Debunking the statement 'estimates never work'


In the post Black and White #NoEstimates stance considered harmful, I mentioned many taking part in the discussion from both sides agree the debate around #NoEstimates is often unproductive. In the post, we looked into what kind of interactions feed the fire and saw an example of a message created to provoke, claiming estimates never work.

In this post, we will see two cases where the same proponent says estimates do work, showing the repeated false claims to the contrary are intentional. In addition, we will discuss the logical fallacy these statements are based on and with one example showing how they are false.

Then before we close, we will shortly discuss why some of the key #NoEstimates proponents knowingly repeat false claims that 'estimates never work.'

Where do the claim 'estimates never work' come from?

When looking for answers to why so many in the software development community are making this claim, I came across Vasco Duarte, author of the #NoEstimates book. Vasco released the book in 2016 and is highly active on Twitter under the #NoEstimates hashtag. Nearly every day, Vasco posts multiple tweets under the #NoEstimates hashtag. He intends to grab attention, dismissing the value of estimates and the people who use them. Seeing the following tweet, I decided to understand if he thought estimates never actually do work. So I asked him the following question to know where he stood on the topic:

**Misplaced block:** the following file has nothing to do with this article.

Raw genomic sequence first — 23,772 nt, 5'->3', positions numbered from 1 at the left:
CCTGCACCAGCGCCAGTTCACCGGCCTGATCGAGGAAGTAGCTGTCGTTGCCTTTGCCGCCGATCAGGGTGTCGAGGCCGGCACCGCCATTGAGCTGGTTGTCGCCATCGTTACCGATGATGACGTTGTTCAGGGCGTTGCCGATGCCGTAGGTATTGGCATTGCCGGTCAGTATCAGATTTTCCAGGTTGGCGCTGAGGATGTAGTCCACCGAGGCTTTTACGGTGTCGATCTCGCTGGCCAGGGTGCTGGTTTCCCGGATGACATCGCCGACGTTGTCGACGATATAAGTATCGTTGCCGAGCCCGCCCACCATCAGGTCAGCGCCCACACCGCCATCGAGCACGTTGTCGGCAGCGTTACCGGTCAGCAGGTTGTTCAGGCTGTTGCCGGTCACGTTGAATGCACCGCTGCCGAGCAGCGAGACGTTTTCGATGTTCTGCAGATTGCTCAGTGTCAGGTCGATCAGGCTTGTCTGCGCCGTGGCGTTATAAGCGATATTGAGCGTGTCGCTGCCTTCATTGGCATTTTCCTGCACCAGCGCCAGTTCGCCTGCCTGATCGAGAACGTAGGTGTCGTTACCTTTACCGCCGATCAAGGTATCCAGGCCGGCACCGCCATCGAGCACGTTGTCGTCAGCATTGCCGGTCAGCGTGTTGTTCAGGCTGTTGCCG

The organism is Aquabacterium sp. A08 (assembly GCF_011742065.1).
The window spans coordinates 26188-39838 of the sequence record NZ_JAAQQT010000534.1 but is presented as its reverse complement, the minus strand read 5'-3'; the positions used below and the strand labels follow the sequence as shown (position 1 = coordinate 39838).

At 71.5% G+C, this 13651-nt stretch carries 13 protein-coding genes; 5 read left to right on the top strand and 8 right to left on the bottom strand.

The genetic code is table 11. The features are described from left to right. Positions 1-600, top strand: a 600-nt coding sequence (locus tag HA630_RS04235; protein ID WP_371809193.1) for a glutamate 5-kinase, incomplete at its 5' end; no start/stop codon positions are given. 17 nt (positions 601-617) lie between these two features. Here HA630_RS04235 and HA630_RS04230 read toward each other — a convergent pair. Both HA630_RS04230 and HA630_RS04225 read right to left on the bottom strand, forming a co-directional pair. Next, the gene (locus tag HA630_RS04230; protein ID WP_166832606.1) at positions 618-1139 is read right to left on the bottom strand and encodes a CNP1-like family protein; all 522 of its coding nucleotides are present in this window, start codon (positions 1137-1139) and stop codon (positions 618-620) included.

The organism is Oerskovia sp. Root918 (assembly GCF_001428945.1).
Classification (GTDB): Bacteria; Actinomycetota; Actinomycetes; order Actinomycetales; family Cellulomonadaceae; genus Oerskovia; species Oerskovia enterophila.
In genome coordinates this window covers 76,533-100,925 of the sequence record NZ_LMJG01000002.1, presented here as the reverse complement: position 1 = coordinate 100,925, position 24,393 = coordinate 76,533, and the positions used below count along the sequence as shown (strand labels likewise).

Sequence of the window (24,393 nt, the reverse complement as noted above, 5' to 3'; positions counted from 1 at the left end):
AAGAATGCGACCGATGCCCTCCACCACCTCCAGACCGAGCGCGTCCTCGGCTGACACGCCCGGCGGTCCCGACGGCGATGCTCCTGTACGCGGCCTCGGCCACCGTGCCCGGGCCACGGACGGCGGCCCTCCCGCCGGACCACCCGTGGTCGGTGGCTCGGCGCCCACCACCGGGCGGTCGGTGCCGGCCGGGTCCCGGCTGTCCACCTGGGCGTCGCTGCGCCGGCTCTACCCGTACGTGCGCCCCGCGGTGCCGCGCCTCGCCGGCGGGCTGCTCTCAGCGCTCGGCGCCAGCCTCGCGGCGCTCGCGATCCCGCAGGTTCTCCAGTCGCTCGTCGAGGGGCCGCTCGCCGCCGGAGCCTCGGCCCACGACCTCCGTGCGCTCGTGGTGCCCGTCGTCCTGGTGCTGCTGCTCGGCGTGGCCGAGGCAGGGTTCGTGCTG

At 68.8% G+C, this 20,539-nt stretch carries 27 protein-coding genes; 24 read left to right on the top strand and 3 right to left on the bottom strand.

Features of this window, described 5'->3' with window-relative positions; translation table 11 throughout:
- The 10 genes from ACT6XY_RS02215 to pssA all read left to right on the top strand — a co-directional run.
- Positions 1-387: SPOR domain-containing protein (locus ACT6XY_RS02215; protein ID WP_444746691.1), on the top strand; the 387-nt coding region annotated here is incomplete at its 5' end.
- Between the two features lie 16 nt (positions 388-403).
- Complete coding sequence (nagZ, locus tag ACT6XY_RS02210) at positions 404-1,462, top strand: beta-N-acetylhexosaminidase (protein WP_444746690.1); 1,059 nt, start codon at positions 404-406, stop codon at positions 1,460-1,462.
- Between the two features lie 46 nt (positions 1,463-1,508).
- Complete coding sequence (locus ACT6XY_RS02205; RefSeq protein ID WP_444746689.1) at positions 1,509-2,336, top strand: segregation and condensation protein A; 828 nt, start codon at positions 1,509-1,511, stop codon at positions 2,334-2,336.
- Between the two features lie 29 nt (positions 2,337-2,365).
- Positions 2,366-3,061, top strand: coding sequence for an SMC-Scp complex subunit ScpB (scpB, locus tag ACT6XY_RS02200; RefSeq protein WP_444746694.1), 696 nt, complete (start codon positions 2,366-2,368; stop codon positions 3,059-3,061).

I thought Vasco's answer below was quite positive because he accepts it's valuable to have a tool '..allowing teams to make decisions about options that come up during backlog discussions'. Because he says with a "..simple slicing heuristic.." you can achieve this value. Thereby accepting the value of the premise. To confirm this, I followed up and asked:

His response:

#NoEstimates author in contradiction - Value in Estimates or Not?

By looking at Vasco's tweets above and the repeated tweets with the same message, Vasco completely dismisses the value of estimates. Yet in his book, chapter 5, '1-2-3: Step by step towards # NoEstimates', under the heading ' Move to story points' he says that: